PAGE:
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Life: The Movie: How Entertainment Conquered Reality

3.64 of 5 stars 3.64  ·  rating details  ·  215 ratings  ·  25 reviews
"A thoughtful, in places chilling, account of the way entertainment values have hollowed out American life." --The New York Times Book Review

From one of America's most original cultural critics and the author of Winchell, the story of how our bottomless appetite for novelty, gossip, glamour, and melodrama has turned everything of importance-from news and politics to religi
Paperback, 320 pages
Published February 29th 2000 by Vintage (first published 1998)
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Disappointing book. (first a digression: If you are interested in the history of Hollywood, his earlier book: Empire of their Own: How the Jews Invented Hollywood is long and chatty but definitely worth reading, but this book is not)

Life: The Movie promised to be a thoughtful discussion of how modern individuals have more and more come to value the image they create of themselves rather than "what they really are." His key unstated premise, that there is some "reality" apart from our culturally
Peter Landau
Budd Schulberg wrote that when his novel WHAT MAKES SAMMY RUN? was reissued in the 1980s that he was surprised by the number of fans who loved the book and saw Sammy as a role model to emulate. I feared such a reaction to Neal Gabler's LIFE THE MOVIE: HOW ENTERTAINMENT CONQUERED REALITY, that readers would willingly use it as a blueprint to fantasizing their lives in accordance to Hollywood feel-good blockbusters. By the end of the book, which is descriptive rather than prescriptive, following t ...more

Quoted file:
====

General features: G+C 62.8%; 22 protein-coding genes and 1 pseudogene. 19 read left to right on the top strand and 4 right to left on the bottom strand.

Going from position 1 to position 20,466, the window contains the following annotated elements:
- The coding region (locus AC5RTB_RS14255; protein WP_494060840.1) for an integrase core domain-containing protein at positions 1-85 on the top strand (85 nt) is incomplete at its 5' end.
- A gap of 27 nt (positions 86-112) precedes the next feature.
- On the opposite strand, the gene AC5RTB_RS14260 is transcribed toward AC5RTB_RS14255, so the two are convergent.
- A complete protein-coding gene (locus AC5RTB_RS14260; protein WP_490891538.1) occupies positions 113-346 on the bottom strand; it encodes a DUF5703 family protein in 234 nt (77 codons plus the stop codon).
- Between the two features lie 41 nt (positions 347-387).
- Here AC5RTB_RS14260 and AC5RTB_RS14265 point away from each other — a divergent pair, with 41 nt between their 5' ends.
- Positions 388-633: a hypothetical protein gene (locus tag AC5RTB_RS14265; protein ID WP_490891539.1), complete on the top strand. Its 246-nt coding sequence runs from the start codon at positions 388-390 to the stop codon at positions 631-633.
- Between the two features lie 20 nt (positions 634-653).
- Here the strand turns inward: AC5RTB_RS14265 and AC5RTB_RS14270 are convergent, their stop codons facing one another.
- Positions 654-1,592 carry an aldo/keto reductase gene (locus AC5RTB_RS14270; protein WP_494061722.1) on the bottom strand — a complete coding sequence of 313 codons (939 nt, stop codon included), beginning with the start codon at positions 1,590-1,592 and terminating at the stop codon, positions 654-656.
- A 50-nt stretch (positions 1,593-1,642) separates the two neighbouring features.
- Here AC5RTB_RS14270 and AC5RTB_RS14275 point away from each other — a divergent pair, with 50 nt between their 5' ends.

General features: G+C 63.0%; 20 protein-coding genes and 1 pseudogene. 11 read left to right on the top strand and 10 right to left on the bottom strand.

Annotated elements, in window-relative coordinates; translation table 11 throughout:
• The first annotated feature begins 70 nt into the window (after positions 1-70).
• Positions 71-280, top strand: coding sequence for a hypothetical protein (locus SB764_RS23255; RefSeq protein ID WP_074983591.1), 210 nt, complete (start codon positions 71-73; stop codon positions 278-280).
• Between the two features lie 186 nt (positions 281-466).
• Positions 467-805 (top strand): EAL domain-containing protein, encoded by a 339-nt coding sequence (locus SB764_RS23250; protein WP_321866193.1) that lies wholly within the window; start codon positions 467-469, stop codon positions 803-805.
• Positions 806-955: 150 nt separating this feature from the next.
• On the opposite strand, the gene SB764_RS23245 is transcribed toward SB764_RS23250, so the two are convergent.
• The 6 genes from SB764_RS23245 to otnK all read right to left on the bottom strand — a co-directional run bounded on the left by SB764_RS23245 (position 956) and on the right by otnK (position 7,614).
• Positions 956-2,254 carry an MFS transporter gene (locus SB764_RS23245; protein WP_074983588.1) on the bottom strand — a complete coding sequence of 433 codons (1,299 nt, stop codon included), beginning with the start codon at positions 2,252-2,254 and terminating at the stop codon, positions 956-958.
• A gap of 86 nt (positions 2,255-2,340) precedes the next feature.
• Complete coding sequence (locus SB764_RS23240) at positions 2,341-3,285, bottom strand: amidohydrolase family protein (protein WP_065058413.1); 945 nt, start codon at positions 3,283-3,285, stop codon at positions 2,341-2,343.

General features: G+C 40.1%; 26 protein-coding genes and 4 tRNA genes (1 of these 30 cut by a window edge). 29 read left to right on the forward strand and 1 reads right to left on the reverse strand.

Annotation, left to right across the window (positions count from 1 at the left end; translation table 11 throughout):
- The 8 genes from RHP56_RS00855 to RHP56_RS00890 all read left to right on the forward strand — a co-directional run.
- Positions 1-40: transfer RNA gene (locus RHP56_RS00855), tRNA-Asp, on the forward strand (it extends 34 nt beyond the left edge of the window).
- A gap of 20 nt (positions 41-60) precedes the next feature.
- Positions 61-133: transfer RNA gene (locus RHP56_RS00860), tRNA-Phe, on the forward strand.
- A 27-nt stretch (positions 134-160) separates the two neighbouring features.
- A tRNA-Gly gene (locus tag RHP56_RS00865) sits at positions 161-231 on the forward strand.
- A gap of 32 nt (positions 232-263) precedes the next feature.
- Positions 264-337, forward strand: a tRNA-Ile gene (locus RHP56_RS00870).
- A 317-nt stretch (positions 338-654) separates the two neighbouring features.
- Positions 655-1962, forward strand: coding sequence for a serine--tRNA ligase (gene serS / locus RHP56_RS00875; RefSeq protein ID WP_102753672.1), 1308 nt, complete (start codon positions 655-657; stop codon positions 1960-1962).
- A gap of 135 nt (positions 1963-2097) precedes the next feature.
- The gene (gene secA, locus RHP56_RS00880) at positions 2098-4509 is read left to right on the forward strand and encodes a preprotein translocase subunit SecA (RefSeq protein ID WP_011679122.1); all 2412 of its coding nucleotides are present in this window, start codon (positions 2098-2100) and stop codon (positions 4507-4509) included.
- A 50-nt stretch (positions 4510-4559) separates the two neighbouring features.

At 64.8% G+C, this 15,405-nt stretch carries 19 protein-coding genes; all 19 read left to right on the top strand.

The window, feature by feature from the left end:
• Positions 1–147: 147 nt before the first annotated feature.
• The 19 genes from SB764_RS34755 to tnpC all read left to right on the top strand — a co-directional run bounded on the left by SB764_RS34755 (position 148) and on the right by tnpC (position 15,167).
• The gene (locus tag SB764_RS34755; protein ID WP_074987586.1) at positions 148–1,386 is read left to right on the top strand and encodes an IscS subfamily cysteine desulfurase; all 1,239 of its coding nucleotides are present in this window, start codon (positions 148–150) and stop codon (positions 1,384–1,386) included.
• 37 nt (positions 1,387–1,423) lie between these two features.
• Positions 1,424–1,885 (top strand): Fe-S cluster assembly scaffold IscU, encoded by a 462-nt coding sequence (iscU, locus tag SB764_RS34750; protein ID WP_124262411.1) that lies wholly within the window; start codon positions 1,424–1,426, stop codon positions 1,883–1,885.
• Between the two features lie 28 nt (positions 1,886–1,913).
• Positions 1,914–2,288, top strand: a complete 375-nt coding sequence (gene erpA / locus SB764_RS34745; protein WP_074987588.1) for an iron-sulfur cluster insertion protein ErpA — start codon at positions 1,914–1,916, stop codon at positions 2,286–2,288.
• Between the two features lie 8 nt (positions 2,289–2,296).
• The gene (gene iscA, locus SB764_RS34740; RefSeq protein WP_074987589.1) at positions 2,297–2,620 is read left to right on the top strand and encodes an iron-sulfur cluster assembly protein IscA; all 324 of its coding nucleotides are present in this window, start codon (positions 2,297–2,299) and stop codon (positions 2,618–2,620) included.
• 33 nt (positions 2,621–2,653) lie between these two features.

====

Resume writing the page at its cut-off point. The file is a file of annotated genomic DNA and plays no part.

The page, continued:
B+/A- -- close to being a perfect book, only I'm iffy about quickly Gabler is to label certain behaviors a performance. The book, as Gabler warns us, is descriptive rather than prescriptive, because one reads and can't help wondering if things are just meant to be this way. Better than anything, it helps us see the images that the movies stain into us, how cinematic each of our fantasies are.
This book is a huge overview of popular culture history, and as such is useful. If you break it down it can appear like an overly opinionated rehash of many books before it, which it references and from which it quotes freely. These notably include Postman's Amusing Ourselves To Death or Boorstein's The Image. As those books are not really picked up anymore, which is a shame, I assign this to students to get a forceful argument on the dangers of pop-thinking, and provide a decent history of Amer ...more
Mar 05, 2010 Orin rated it 4 of 5 stars  ·  review of another edition
Recommended to Orin by:
Shelves: ideas
"For the truth is that life on the face of it is a chaos in which one finds oneself lost. The individual suspects as much, but is terrified to encounter this frightening reality face to face, and so attempts to conceal it by drawing a curtain of fantasy over it, behind which he can make believe that everything is clear." (Jose Ortega y Gasset, a well-chosen quote, by the way)

I reread this after hearing Gabler on NPR earlier this week. It holds up very well, especially after American culture has
Interesting, if not totally engrossing, argument. Gabler traces the history of entertainment in America from its roots in the 19th century to today's Internet virtual reality lives. A thoroughly well-documented tome. This is isn't just argument and good rhetoric. It's scholarship too. We learn from this book how each American is the lead actor in his own film script running in his head. At his conclusion, Gabler makes no value judgments on the Disneyfication of reality in America. He merely invi ...more
I was spending the night at my in-laws and woke up without a book to read and found this in my wife's pile of old college textbooks. It looked interesting, but Gabler's thesis, that Americans want to be entertained at all times and many treat life like a movie as a coping mechanism, an idea he neither condemns nor condones, seems like a great big "duh" from me. He's not a bad writer, but nothing he had to say seemed all that shocking or even original when you get right down to it.
Jon Swerens